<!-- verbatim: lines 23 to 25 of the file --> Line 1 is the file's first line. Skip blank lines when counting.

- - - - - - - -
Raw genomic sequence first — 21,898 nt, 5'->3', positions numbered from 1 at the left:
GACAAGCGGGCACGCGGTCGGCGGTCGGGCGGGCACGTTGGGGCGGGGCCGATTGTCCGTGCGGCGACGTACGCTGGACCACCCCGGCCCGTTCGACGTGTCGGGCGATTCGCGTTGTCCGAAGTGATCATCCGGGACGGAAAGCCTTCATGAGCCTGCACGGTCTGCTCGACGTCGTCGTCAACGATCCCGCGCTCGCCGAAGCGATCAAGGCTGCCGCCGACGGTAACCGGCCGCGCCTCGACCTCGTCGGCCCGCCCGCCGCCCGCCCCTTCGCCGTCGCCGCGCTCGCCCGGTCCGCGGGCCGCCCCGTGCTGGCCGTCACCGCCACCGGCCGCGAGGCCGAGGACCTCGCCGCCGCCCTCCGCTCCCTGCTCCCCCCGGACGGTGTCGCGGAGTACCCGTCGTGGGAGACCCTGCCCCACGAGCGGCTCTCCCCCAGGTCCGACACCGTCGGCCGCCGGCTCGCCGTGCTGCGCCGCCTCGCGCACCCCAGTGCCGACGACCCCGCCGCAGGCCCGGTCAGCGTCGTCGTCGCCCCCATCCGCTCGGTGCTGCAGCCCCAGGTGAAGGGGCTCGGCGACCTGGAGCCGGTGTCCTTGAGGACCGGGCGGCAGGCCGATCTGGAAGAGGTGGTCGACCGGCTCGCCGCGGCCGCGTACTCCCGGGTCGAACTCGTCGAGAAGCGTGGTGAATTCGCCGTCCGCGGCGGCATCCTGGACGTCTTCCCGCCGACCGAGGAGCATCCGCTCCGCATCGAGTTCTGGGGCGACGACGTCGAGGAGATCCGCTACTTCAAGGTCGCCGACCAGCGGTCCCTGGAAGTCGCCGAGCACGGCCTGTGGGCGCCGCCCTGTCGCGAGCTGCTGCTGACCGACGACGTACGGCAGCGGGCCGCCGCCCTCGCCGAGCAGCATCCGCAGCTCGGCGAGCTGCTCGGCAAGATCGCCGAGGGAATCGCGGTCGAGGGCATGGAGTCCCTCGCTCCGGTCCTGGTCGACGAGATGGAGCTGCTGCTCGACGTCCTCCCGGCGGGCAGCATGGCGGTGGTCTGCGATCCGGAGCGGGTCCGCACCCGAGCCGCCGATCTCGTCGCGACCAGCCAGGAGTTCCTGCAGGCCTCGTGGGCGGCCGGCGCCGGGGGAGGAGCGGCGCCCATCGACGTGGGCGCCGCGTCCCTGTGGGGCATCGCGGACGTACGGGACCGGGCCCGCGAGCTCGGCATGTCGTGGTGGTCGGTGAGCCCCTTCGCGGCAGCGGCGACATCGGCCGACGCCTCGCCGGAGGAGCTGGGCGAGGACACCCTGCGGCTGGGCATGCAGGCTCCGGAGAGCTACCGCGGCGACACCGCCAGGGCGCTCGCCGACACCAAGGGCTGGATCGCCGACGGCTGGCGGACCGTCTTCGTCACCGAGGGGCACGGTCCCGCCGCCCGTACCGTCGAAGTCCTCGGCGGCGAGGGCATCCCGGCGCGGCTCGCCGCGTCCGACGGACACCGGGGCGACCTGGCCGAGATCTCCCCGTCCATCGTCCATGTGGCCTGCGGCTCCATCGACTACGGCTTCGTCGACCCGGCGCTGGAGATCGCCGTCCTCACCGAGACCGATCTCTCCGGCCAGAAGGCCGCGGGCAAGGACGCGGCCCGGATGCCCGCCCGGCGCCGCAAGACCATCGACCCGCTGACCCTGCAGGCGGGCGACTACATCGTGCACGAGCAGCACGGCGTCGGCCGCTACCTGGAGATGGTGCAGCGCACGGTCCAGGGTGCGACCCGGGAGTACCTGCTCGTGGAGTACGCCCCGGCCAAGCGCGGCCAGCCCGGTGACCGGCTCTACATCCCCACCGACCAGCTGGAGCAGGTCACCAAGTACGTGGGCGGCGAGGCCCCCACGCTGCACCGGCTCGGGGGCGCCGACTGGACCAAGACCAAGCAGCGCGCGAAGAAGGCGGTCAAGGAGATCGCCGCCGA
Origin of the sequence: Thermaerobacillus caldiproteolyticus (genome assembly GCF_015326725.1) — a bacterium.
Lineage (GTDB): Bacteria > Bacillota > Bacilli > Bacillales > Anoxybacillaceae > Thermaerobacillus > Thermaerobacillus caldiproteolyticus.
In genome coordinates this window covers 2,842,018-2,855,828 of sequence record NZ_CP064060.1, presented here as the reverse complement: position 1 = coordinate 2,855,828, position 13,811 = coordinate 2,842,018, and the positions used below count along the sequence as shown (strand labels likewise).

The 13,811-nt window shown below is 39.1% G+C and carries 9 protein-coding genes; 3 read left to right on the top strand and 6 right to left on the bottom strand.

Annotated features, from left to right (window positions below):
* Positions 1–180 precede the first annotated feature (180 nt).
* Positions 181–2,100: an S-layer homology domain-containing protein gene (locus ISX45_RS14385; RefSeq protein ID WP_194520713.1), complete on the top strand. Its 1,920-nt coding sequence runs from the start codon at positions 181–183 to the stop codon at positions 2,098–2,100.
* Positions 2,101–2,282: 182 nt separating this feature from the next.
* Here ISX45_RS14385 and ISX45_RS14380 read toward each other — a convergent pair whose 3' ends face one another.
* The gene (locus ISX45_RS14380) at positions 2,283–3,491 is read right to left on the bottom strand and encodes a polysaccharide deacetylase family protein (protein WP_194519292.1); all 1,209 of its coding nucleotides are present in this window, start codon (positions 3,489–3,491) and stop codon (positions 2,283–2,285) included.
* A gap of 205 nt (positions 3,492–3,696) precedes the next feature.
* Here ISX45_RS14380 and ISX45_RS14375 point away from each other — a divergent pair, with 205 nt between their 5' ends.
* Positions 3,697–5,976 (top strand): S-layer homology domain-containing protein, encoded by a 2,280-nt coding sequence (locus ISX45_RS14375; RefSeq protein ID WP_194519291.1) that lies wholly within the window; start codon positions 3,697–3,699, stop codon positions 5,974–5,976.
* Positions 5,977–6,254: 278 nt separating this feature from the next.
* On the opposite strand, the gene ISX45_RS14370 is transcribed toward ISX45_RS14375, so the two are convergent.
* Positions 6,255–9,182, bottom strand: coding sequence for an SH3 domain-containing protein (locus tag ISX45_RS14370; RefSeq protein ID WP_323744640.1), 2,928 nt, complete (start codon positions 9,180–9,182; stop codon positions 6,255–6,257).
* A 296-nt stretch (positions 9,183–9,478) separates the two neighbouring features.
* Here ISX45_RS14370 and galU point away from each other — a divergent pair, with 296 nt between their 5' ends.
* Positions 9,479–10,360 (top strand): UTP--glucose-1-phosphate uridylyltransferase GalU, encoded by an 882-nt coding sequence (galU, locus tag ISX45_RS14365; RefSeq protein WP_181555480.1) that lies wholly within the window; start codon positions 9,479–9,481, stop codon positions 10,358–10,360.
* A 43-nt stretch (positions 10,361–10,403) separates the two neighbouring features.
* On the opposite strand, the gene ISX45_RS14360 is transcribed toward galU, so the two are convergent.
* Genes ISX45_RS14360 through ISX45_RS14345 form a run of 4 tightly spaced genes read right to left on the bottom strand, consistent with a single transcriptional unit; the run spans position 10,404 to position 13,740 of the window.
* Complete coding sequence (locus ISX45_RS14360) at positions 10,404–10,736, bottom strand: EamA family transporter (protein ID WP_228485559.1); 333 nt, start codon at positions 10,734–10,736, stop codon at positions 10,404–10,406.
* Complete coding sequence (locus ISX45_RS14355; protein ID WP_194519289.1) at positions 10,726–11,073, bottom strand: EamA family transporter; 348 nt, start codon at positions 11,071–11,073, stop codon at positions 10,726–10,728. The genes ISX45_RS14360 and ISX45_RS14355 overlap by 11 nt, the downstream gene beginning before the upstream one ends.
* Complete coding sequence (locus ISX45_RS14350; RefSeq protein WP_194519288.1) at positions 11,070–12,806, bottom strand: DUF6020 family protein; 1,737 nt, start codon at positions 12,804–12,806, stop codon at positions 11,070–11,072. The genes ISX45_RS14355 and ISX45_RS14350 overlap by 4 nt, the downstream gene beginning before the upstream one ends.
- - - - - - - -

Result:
* On the opposite strand, the gene ISX45_RS14360 is transcribed toward galU, so the two are convergent.
* Genes ISX45_RS14360 through ISX45_RS14345 form a run of 4 tightly spaced genes read right to left on the bottom strand, consistent with a single transcriptional unit; the run spans position 10,404 to position 13,740 of the window.
* Complete coding sequence (locus ISX45_RS14360) at positions 10,404–10,736, bottom strand: EamA family transporter (protein ID WP_228485559.1); 333 nt, start codon at positions 10,734–10,736, stop codon at positions 10,404–10,406.